Annex A: What we have heard from the discussion
Speaking to businesses and communities
Tourism makes a significant contribution to Scotland’s economy, particularly rural areas such as the Scottish Highlands. The industry accounts for around one in every twelve jobs in Scotland and in 2017 spending by tourists generated around £14 billion of economic activity in the wider Scottish supply chain and contributed around £8 billion to Scottish GDP.
There are approximately 21,000 EU nationals working in tourism, which is around 11.5% of employment in the sector. It is estimated that 90% of the workforce in Distribution, Hotels and Restaurants earn below £30,000. This rises to over 96% of the non-UK workforce.
Migration Minister Ben Macpherson met sector leaders in a roundtable discussion in Inverness. The consensus was that labour mobility and access is the most pressing issue as is the impact of restricted labour to the industry supply chain, particularly during high season.
Concerns were raised about lack of interest from the resident population in pursuing a career in tourism leading to a greater reliance on non-UK workers. Stakeholders also noted the perception that roles within the sector were ‘low skill’ is purely based on salary thresholds and disregard the complex needs of the sector.
Scotland’s Rural College estimates that over 9,000 non-UK seasonal workers are employed on Scottish farms every year, the majority of whom come from other EU countries. Scotland accounts for around a quarter of UK strawberry production and the soft fruit sector is of considerable value to the Scottish economy with an estimated income of £134 million in 2017.
Migration Minister Ben Macpherson visited Allanhill Farming Company, near St Andrews, which supplies strawberries to major supermarket chains and employs over 500 workers in the season, many of whom return to work year on year with some being promoted to supervisory and managerial roles.
The business relies mainly on Polish, Bulgarian and Romanian seasonal workers to harvest the crop. However during the 2018 season it experienced a labour shortfall of around 12%. Allanhill, like many producers, are concerned that the loss of free movement and the uncertainty around Brexit will considerably exacerbate current labour shortages.
The new seasonal workers pilot scheme has been welcomed, with recruits making up 25% of their workforce in 2019. However, candidates were late arriving due to recruitment and visa issues which led to labour planning issues.
EU citizens events
The Camphill movement provides a mutually supportive environment, a home and meaningful work for all those involved and openly encourages volunteers to come from all over the world to join, live in and work in their communities.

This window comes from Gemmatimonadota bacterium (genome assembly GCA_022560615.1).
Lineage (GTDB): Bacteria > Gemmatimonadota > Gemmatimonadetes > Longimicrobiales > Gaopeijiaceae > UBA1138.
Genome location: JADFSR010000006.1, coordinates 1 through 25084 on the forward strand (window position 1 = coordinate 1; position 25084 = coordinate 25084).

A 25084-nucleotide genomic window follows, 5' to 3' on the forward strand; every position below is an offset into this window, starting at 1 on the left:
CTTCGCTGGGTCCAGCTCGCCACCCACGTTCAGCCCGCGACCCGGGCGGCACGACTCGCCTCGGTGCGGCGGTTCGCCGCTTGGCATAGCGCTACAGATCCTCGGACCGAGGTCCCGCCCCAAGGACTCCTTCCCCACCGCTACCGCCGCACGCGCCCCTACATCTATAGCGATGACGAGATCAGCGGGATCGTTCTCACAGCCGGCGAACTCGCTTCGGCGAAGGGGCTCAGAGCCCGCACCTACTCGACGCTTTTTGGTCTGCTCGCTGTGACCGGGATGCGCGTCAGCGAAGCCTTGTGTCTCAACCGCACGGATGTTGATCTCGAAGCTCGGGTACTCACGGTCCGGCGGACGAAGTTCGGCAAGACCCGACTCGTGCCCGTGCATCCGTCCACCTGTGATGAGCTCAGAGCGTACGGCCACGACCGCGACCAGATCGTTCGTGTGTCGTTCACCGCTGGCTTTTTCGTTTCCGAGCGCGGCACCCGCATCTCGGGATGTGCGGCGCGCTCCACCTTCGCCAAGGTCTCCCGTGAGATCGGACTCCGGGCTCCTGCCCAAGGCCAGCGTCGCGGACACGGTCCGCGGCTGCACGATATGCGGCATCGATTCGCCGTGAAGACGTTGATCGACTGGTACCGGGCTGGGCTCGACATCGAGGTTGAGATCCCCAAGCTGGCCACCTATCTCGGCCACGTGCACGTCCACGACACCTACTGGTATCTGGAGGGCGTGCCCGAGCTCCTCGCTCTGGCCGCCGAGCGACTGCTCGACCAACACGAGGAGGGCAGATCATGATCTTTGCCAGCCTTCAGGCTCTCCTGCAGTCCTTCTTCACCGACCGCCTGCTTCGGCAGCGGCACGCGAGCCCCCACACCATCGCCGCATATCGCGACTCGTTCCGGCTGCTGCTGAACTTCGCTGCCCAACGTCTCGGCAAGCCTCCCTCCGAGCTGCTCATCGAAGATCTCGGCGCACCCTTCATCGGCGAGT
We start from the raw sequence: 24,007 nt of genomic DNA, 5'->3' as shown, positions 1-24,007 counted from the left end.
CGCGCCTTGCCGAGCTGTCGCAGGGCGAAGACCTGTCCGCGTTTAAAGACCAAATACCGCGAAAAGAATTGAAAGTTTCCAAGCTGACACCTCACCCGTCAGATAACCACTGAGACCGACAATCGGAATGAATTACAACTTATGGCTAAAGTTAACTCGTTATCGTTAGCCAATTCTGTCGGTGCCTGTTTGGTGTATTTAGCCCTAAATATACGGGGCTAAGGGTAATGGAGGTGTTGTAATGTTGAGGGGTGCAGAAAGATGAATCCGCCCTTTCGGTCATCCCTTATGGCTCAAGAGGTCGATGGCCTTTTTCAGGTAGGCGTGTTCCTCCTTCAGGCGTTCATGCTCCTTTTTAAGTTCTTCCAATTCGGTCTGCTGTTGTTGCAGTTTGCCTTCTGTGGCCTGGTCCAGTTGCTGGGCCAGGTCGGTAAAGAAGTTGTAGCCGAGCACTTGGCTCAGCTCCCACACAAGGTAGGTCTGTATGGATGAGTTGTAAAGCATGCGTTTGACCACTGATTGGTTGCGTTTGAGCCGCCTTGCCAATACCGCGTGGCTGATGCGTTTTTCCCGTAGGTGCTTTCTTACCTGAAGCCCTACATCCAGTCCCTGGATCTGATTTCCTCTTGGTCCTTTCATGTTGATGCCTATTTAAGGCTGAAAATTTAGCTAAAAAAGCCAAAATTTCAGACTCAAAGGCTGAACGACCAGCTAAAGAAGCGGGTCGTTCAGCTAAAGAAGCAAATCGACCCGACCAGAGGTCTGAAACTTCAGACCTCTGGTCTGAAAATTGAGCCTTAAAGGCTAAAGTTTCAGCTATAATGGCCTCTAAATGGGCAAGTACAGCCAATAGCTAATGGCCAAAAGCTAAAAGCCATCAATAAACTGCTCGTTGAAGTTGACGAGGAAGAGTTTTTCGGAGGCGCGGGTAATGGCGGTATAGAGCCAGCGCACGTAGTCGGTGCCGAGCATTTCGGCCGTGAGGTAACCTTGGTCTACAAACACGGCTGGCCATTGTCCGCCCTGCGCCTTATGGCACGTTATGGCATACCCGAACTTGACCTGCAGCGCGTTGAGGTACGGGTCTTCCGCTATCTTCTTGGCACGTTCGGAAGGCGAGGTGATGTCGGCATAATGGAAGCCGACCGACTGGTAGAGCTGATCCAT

There are 11 Camphill communities in Scotland, supporting more than 600 people with learning disabilities and other support needs. Over two-thirds of the short-term co-workers currently living in Camphill communities in Scotland and over half of the long-term co-workers are from other EU countries.
Migration Minister Ben Macpherson visited the Camphill community at Newton Dee, where there are around 200 people within the community, nearly half of those being villagers with special needs and the other being co-workers and their families. Co-workers and villagers live together and as a result there are no on/off duty times within households ranging from four to sixteen people.
Volunteers from other EU countries shared their concerns about the potential impact of Brexit and worries that they would not be able to continue to live in the UK or have similar access to the EU volunteers.
Why Current UK Immigration Policy Doesn’t Meet Scotland’s Needs
The Scottish Government has engaged with a wide range of stakeholders across Scotland to explore their current experience of the UK immigration system. This has included Ministerial roundtable discussions, visits and meetings, and workshops and requests for input led by officials.
Many of the stakeholders spoken to expressed concerns about the current process of sponsorship, the means by which employers can bring international talent into the UK to work. The system of sponsorship has been in operation in the UK for over ten years.
The main concerns raised about the current system of sponsorship centred on its cost, complexity and issues relating to compliance.
The cost and complexity of the process can make sponsorship prohibitive for small businesses and start-ups, many of which do not have the resource to cope with the sponsorship system in its current form. The length and complexity of the application form and the resource-intensive nature of the auditing process that sponsors must undergo were considered the most onerous aspects. Even large organisations, with the capacity and resources to apportion to the sponsorship process, often struggle to keep up with any changes in the sponsorship process.
The complexity of the process also increases the likelihood of errors being made by the sponsor or the employee, the repercussions of which were felt to be disproportionate. A sponsor could lose their licence for a relatively minor, unintentional error – if for example an employees was audited and found to be fulfilling tasks not detailed in their job description. This disproportionate risk was seen to unfairly disadvantage smaller businesses which are unlikely to have the capital or resources to successfully challenge the revocation of their sponsor licence.
Concerns were also raised that given the cost, complexity, and risks for those taking part in the sponsorship process, the system could not be scaled up quickly and effectively enough to satisfy labour force demand in the event of free movement ending. Some questioned whether large numbers of employers engaging with the sponsorship process for the first time would get the support they need, and whether the Home Office would find adequate resources to maintain a complex, admin-heavy process on a far larger scale than previously.